In the beginning months of the pandemic, Siler City Elementary School Counselor Teresa Meadows remembers scrambling to find ways to check in with students without having designated times to see them in a school building.
Counselors eventually used virtual platforms, like Seesaw and Google Classroom, to check in with students once a week, as opposed to visiting classrooms or hosting students in their offices.
“That made our job more difficult in some ways,” Meadows said, “and much more time consuming.”
Now, with Chatham County Schools students back at in-person learning full-time, counseling services more closely resemble how they looked before COVID-19.
Still, with increased mental health challenges wrought by and throughout the pandemic, things aren’t back to normal.
“When we have families coming from all different kinds of situations and backgrounds, it’s just hard to figure out, you know, what is the need?” Meadows said. “And how can we meet the need?”
Teaching about and supporting mental health is just one piece of the job of school counselors, who primarily support social emotional development, cognitive development and career development in schools.
At CCS, the district is working to address rising mental health needs in schools by increasing its contracted mental health services for in-school therapy and by hiring two additional counselors and three social workers — supported by federal COVID-19 relief funding. The district will continue its contract with Renaissance Wellness Services, a Pittsboro clinic it has partnered with since 2017, for $57,811.
Eight of Renaissance’s 19 employees work with CCS students, Renaissance owner and Clinical Director Karen Barbee told the News + Record. The clinic works with about 150 CCS students who typically meet with therapists once a week at their base school during a non-core class.
“It’s definitely the accessibility and the consistency of the service,” Barbee said of the appeal of in-person therapy to students and parents.
Every year since 2017, the services offered at CCS have increased, she said. She doesn’t expect that will be different this year, particularly in light of the pandemic.
“One of the big things that we’re preparing for currently is just an uptick in referrals,” Barbee said. “I do believe that we are going to be inundated with referrals. And it’s not a bad thing — I think that it could really be an amazing thing. Because as a whole, we need to be utilizing mental health services more.”
As a general practice, district counselors usually refer students to outside services if they meet with a student about the same thing more than five or six times.
“That’s a loose guideline that we use,” Meadows said, “so that we know their needs are being met.”
Beyond meeting one-on-one with students, counselors address social emotional and mental health in a variety of ways. Counselors provide classroom guidance by speaking to classes about various mental health topics and by providing training for teachers regarding strategies for things like conflict management and caring for grieving or traumatized students.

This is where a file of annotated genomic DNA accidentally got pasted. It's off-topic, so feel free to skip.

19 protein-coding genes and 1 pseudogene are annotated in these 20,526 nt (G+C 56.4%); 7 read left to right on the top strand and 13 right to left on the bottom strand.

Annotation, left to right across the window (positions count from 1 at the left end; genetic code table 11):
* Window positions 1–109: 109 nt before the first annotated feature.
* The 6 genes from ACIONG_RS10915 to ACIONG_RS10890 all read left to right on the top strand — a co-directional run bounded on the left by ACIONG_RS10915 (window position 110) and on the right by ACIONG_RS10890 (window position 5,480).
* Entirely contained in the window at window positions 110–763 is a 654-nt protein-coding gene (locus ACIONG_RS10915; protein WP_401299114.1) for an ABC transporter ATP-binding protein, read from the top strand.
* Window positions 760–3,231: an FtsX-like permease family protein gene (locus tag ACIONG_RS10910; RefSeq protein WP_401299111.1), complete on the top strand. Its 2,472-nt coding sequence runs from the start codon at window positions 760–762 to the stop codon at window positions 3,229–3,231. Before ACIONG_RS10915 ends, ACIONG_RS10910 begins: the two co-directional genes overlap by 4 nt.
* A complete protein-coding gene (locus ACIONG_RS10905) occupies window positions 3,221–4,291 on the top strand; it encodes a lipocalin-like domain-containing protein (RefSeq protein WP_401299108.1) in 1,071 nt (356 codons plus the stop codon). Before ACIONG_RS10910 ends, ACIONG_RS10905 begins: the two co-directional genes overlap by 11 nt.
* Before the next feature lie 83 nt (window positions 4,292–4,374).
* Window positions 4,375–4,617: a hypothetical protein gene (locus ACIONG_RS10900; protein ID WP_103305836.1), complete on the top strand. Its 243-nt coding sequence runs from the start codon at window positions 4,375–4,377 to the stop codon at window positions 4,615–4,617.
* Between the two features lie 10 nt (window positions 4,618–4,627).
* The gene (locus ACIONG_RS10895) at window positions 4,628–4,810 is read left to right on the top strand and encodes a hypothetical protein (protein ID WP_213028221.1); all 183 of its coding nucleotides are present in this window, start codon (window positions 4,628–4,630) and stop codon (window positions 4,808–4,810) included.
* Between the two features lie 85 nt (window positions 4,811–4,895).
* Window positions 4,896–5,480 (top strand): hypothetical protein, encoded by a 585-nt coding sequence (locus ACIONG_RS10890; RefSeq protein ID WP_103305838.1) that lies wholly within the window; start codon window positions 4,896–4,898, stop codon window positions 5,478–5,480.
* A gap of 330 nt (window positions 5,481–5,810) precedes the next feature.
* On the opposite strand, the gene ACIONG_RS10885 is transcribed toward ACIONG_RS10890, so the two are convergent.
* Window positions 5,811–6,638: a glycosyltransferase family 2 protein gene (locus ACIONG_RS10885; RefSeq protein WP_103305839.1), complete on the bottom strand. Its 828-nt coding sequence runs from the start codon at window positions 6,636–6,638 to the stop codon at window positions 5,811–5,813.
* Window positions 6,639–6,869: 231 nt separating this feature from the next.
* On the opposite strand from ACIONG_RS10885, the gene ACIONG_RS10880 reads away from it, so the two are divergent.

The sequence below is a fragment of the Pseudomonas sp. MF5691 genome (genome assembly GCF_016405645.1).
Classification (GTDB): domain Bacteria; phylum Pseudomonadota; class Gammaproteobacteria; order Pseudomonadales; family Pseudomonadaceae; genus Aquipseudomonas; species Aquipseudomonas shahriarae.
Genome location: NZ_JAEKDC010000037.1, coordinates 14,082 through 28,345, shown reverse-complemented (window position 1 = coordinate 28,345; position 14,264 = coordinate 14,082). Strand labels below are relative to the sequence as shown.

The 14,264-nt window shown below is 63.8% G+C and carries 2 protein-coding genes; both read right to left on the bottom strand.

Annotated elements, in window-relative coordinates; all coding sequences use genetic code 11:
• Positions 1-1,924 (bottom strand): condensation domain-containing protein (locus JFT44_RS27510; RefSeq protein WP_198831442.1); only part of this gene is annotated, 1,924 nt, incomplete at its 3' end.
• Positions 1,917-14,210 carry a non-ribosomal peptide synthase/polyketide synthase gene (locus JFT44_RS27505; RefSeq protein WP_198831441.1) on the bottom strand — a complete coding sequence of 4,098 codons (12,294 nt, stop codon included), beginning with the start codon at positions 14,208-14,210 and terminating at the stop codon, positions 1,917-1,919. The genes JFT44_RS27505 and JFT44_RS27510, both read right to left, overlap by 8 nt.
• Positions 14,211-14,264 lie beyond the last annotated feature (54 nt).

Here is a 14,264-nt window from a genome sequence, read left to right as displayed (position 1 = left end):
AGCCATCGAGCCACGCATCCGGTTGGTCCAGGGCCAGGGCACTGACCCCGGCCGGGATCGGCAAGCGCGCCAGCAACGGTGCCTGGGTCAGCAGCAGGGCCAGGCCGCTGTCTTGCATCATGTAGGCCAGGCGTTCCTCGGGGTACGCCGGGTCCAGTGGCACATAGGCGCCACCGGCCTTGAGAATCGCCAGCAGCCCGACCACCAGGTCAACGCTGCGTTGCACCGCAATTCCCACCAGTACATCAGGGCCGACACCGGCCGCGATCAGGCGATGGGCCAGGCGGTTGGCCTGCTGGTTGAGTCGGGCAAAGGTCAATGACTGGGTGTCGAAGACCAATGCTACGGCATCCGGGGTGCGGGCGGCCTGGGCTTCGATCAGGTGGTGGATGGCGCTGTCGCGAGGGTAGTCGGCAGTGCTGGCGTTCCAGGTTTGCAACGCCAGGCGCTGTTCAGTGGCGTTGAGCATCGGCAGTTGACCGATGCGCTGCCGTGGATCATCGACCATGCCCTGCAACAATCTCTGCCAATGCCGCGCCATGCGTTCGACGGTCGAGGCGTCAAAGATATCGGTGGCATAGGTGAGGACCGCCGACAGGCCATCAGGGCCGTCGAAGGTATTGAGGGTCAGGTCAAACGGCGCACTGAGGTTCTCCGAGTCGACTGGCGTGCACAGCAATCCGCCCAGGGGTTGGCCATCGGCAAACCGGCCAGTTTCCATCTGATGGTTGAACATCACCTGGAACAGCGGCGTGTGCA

“Then when we know that we’re going to have some kids who need more,” Meadows said. “So we meet with them in small groups, and then through individual settings. Of course, we also refer them out to mental health and school based services like Renaissance.”
Sandra Young, a counselor at Chatham Central and CCS’s lead high school counselor, said she emphasizes teaching students about stress and how to deal with it — particularly as they enter high school.
Even without the added stressors of the pandemic, she said the transition to high school often brings increased workloads and stress for many students.
“You’ve learned about stress in K-8, but when you get here, let’s talk about it a little bit more in depth,” she said. “Let’s talk about what are things that work? And what are things that don’t work for you? And then, how can we support each other?”
Such conversations are particularly important for students, Chatham School of Science and Engineering Counselor Jennifer Saylor said, because at that age, the brain is still developing.
Saylor is talking about the brain with 9th and 10th grade students this year, emphasizing how understanding your brain can better inform how you make decisions related to mental and emotional health.
“Mental health is a huge topic and tremendously important,” Saylor said. “I think of it as breathing, you know, you’re breathing all the time. And your mental health is doing its thing all the time — so you need to attend to it.”
It should be the job of educators, she said, to help students feel safe and connected — because those are the environments in which learning is better able to happen.
“Here we are, in this pandemic, and a lot of students have experienced the loss of family members, or parents or family members who’ve had changes in their employment,” Saylor said. “There’s just been so many different shifts.”
That’s why she’s encouraged by the emphasis the district is placing on supporting students beyond just their academic needs. Just last week, Saylor attended a meeting with the district’s high school counselors, at which there was a large emphasis on social and emotional health.
“One positive thing through the pandemic,” Young said, “is that I think people are finally realizing that your mental health is of the same importance as your physical health.”
Reporter Hannah McClellan can be reached at hannah@ chathamnr.com or on Twitter at @HannerMcClellan.
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